From acclaimed classical historian, author of Ghost on the Throne (“Gripping . . . the narrative verve of a born writer and the erudition of a scholar” —Daniel Mendelsohn) and editor of The Landmark Arrian:The Campaign of Alexander (“Thrilling” —The New York Times Book Review), a high-stakes drama full of murder, madness, tyranny, perversion, with the sweep of history on the grand scale. At the center, the tumultuous life of Seneca, ancient Rome’s preeminent writer and philosopher, beginning with banishment in his fifties and subsequent appointment as tutor to twelve-year-old Nero, future emperor of Rome. Controlling them both, Nero’s mother, Julia Agrippina the Younger, Roman empress, great-granddaughter of the Emperor Augustus, sister of the Emperor Caligula, niece and fourth wife of Emperor Claudius. James Romm seamlessly weaves together the life and written words, the moral struggles, political intrigue, and bloody vengeance that enmeshed Seneca the Younger in the twisted imperial family and the perverse, paranoid regime of Emperor Nero, despot and madman. Romm writes that Seneca watched over Nero as teacher, moral guide, and surrogate father, and, at seventeen, when Nero abruptly ascended to become emperor of Rome, Seneca, a man never avid for political power became, with Nero, the ruler of the Roman Empire. We see how Seneca was able to control his young student, how, under Seneca’s influence, Nero ruled with intelligence and moderation, banned capital punishment, reduced taxes, gave slaves the right to file complaints against their owners, pardoned prisoners arrested for sedition. But with time, as Nero grew vain and disillusioned, Seneca was unable to hold sway over the emperor, and between Nero’s mother, Agrippina—thought to have poisoned her second husband, and her third, who was her uncle (Claudius), and rumored to have entered into an incestuous relationship with her son—and Nero’s father, described by Suetonius as a murderer and cheat charged with treason, adultery, and incest, how long could the young Nero have been contained? Dying Every Day is a portrait of Seneca’s moral struggle in the midst of madness and excess. In his treatises, Seneca preached a rigorous ethical creed, exalting heroes who defied danger to do what was right or embrace a noble death. As Nero’s adviser, Seneca was presented with a more complex set of choices, as the only man capable of summoning the better aspect of Nero’s nature, yet, remaining at Nero’s side and colluding in the evil regime he created. Dying Every Day is the first book to tell the compelling and nightmarish story of the philosopher-poet who was almost a king, tied to a tyrant—as Seneca, the paragon of reason, watched his student spiral into madness and whose descent saw five family murders, the Fire of Rome, and a savage purge that destroyed the supreme minds of the Senate’s golden age.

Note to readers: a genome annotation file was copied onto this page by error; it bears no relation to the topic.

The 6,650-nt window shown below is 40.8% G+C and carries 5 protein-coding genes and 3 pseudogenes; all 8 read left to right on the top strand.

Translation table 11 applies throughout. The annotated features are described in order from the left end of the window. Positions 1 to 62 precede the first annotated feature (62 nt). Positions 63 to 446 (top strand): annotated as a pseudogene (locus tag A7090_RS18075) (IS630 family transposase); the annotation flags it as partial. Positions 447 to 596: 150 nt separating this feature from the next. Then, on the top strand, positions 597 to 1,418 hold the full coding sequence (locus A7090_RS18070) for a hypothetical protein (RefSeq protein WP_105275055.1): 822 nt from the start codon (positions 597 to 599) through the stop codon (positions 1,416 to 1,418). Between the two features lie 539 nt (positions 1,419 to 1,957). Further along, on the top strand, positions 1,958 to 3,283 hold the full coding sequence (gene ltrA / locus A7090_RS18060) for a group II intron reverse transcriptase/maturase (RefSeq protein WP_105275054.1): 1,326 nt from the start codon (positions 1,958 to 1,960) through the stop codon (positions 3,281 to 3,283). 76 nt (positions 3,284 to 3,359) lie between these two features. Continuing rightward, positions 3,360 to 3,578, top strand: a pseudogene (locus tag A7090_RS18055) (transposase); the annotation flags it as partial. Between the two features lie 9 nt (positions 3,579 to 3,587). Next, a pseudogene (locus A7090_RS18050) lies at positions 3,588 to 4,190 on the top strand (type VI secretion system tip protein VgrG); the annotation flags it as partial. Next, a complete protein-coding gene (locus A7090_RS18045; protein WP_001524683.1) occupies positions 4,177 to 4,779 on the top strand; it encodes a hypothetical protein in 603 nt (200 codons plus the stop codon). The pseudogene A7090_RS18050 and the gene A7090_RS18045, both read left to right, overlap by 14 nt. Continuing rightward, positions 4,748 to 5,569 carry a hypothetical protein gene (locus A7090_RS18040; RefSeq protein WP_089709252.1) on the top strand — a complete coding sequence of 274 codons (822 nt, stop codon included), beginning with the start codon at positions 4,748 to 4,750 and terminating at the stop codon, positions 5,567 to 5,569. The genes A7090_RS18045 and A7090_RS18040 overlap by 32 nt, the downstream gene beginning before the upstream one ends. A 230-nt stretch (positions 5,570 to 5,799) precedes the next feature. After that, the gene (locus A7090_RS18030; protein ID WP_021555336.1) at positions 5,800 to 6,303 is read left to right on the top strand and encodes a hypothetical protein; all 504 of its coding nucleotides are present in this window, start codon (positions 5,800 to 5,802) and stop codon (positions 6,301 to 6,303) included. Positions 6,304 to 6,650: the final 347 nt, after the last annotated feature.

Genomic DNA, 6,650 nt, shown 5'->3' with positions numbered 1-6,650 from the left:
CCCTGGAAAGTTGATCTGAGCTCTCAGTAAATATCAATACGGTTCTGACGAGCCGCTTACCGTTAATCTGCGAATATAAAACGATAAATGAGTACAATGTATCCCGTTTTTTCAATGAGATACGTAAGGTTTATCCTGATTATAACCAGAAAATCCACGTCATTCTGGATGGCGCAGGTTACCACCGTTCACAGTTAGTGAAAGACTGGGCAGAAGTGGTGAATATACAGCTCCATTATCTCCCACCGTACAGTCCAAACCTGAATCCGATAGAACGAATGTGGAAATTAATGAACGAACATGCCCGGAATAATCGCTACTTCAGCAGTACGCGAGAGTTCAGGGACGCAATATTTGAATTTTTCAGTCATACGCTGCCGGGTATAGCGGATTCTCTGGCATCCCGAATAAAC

NOW A MAJOR MOTION PICTURE starring ANNE HATHAWAY and JIM STURGESS It’s 1988 and Dexter Mayhew and Emma Morley have only just met. But after only one day together, they cannot stop thinking about one another. Over twenty years, snapshots of that relationship are revealed on the same day—July 15th—of each year. Dex and Em face squabbles and fights, hopes and missed opportunities, laughter and tears. And as the true meaning of this one crucial day is revealed, they must come to grips with the nature of love and life itself. "One of the most hilarious and emotionally riveting love stories you'll ever encounter." —People #1 INTERNATIONAL BESTSELLER
The Day I Died: Brain Trauma and the Journey Back tells the story of a psychologist and registered nurse who had a massive, near-fatal injury while ski racing with her daughter. This is a riveting story about the trauma and healing of a brave and indomitable woman. Her extensive education and expertise enable Dr. Petiet to turn her personal tale into an inspirational account that instructs us all, especially when we face the arduous task of recovery from trauma, or when we support people--personally or professionally--as they heal. Special issues include: Coping with pain Rehabilitation medicine Integrative medicine Brain plasticity Helping children after trauma Somatic therapy Healing of eyes Ski safety There are reflections on humor, acceptance, gratitude, mystery and miracles. Extensive notes and resources offer guidance and information for the post-trauma journey.